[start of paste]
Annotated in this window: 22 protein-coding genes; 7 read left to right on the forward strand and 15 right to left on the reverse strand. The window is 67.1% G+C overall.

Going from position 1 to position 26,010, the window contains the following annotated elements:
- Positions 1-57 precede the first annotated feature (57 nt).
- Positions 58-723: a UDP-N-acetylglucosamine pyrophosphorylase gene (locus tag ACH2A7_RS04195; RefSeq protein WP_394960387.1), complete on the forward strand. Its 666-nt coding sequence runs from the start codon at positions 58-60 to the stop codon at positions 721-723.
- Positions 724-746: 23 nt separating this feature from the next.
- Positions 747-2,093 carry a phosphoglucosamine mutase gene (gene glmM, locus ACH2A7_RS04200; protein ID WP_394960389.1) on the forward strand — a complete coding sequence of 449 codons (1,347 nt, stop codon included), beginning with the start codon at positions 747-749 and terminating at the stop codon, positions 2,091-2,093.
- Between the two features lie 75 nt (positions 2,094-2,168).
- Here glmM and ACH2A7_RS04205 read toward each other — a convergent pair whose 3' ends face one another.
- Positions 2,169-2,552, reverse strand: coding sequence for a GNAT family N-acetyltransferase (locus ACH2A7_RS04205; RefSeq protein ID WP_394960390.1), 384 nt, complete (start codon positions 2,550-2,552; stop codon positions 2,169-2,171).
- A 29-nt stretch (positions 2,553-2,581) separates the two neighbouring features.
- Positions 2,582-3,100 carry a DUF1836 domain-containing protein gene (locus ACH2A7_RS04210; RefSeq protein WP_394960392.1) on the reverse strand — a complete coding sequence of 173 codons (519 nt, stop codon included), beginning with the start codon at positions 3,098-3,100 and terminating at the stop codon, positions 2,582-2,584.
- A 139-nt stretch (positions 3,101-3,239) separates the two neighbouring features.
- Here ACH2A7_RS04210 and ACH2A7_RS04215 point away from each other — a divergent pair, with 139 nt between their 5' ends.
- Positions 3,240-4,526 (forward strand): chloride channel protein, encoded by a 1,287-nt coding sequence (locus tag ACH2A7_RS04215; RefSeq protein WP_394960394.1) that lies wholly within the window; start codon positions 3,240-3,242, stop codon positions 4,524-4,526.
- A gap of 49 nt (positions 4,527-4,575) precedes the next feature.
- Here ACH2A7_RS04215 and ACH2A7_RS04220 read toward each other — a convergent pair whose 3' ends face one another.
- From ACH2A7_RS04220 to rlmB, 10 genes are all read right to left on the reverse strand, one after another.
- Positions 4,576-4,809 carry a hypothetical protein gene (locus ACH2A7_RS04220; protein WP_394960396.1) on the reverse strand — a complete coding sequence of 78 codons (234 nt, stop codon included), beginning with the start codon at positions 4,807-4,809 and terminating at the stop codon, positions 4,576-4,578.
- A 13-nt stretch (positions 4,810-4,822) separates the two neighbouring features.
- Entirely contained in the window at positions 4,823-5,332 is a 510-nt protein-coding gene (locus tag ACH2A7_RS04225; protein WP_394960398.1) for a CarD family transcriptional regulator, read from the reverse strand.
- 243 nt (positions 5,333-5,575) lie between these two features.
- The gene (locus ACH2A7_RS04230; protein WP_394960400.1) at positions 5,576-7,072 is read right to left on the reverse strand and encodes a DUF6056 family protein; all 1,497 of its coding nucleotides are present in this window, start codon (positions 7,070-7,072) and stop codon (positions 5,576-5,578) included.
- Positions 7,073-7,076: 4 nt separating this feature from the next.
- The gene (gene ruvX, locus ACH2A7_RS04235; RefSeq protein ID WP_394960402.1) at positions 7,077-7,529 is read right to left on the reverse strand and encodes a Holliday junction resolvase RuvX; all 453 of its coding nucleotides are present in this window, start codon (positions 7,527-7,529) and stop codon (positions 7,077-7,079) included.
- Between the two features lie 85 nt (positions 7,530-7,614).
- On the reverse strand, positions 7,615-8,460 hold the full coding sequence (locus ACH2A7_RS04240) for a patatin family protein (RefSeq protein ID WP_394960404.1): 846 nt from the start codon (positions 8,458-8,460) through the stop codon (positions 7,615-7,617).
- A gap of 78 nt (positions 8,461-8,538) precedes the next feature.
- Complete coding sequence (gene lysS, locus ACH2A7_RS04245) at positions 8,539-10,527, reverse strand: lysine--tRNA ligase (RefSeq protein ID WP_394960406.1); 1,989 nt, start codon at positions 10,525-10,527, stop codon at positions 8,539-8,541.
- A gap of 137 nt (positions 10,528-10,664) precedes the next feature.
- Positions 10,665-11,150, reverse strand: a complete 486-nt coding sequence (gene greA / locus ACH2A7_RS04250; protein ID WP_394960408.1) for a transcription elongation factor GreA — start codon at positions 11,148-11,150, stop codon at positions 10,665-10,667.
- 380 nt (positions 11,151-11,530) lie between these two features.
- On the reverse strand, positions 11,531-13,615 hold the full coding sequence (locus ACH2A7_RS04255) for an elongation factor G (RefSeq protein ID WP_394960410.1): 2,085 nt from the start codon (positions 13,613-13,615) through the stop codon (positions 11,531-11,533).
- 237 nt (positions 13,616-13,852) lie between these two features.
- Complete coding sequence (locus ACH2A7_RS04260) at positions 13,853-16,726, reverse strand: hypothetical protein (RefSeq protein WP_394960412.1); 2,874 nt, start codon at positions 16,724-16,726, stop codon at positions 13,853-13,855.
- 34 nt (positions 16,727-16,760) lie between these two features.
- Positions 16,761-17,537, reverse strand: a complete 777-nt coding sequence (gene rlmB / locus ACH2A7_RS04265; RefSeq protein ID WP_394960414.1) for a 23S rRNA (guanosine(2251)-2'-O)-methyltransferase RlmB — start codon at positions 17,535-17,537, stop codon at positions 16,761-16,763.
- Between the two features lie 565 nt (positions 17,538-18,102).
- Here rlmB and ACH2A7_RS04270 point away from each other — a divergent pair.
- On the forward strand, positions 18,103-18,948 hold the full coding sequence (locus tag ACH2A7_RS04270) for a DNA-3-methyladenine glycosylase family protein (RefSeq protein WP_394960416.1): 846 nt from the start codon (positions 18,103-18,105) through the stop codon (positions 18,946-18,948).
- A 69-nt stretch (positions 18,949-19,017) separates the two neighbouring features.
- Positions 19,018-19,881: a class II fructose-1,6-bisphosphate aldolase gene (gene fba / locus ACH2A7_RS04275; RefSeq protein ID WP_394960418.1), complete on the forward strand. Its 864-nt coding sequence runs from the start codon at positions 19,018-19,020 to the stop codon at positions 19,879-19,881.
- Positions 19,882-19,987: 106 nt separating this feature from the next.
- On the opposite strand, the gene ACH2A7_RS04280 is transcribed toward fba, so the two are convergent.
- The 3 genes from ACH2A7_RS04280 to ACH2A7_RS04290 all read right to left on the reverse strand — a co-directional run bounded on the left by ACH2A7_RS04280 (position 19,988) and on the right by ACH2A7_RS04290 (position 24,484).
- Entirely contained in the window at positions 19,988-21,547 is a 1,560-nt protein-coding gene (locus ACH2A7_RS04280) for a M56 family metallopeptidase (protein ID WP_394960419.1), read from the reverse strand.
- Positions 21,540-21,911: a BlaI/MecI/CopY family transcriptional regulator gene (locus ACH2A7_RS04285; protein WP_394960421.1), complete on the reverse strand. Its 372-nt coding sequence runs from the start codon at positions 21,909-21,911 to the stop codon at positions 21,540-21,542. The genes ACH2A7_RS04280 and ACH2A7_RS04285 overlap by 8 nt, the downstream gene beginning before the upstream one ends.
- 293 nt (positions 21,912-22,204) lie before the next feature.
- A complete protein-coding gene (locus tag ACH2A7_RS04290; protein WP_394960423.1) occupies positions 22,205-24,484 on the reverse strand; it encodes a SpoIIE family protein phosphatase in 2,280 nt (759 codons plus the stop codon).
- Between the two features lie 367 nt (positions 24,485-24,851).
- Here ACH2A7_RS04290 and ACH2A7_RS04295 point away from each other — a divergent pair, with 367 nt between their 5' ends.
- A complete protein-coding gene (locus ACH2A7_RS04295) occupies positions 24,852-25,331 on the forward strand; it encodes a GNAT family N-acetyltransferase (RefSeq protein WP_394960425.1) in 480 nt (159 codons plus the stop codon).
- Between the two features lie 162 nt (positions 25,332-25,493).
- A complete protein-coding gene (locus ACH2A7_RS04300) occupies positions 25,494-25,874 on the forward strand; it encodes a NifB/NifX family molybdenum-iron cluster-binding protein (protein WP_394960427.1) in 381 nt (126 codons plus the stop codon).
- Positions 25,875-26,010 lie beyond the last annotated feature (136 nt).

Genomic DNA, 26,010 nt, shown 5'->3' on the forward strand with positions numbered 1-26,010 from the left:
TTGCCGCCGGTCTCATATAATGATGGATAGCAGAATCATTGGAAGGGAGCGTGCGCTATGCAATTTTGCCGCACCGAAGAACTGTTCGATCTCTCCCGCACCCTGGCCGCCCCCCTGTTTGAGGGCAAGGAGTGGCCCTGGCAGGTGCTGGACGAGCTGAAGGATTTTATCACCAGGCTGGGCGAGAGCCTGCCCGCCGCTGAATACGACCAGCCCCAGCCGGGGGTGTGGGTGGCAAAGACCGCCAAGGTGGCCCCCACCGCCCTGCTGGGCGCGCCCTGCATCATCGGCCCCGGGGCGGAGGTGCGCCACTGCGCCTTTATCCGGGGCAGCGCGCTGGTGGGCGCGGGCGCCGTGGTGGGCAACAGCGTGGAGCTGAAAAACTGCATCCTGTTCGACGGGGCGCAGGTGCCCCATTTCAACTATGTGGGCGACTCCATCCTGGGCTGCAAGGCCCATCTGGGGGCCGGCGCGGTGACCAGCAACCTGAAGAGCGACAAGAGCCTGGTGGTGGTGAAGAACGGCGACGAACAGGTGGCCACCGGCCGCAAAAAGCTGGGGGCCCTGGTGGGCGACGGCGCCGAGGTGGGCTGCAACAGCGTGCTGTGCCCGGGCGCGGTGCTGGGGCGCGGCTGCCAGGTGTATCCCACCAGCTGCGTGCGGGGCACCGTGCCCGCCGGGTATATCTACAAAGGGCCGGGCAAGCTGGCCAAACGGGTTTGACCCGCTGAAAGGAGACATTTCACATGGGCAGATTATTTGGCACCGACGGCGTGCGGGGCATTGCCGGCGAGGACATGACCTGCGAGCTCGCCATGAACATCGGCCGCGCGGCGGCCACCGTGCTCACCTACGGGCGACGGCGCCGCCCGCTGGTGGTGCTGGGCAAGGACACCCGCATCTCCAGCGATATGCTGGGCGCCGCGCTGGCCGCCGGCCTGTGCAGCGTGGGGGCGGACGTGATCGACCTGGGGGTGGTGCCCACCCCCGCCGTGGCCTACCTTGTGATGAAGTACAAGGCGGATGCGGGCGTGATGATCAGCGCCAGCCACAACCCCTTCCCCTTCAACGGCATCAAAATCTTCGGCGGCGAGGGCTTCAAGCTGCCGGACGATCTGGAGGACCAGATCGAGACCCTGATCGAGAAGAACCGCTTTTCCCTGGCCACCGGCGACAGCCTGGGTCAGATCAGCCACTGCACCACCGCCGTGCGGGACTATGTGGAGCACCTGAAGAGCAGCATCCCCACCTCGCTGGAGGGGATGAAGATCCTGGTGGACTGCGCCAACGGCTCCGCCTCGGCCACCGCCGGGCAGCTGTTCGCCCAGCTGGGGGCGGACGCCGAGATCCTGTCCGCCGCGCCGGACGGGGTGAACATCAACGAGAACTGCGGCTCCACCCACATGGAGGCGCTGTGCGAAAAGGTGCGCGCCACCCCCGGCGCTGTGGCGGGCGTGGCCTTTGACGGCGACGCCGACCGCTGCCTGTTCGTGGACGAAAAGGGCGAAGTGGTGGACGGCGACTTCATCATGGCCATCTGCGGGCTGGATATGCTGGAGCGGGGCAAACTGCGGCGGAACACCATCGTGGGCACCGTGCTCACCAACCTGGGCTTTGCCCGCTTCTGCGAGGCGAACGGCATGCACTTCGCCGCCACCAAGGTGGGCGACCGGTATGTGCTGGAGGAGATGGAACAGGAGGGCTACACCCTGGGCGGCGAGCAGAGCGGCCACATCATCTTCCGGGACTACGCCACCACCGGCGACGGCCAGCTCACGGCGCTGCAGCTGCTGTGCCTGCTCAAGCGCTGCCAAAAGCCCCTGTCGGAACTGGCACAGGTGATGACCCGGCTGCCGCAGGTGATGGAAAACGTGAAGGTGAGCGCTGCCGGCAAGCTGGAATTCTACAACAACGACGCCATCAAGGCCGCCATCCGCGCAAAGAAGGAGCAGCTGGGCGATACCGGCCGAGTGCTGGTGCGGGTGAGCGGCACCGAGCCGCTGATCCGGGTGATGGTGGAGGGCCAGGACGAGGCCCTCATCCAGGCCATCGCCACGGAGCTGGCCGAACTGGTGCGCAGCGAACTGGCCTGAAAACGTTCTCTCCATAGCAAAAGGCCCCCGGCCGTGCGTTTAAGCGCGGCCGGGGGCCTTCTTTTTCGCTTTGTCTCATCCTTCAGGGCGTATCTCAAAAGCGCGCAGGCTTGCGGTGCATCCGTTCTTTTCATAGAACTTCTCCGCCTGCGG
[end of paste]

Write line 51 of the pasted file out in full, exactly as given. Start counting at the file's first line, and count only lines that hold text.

- A complete protein-coding gene (locus ACH2A7_RS04295) occupies positions 24,852-25,331 on the forward strand; it encodes a GNAT family N-acetyltransferase (RefSeq protein WP_394960425.1) in 480 nt (159 codons plus the stop codon).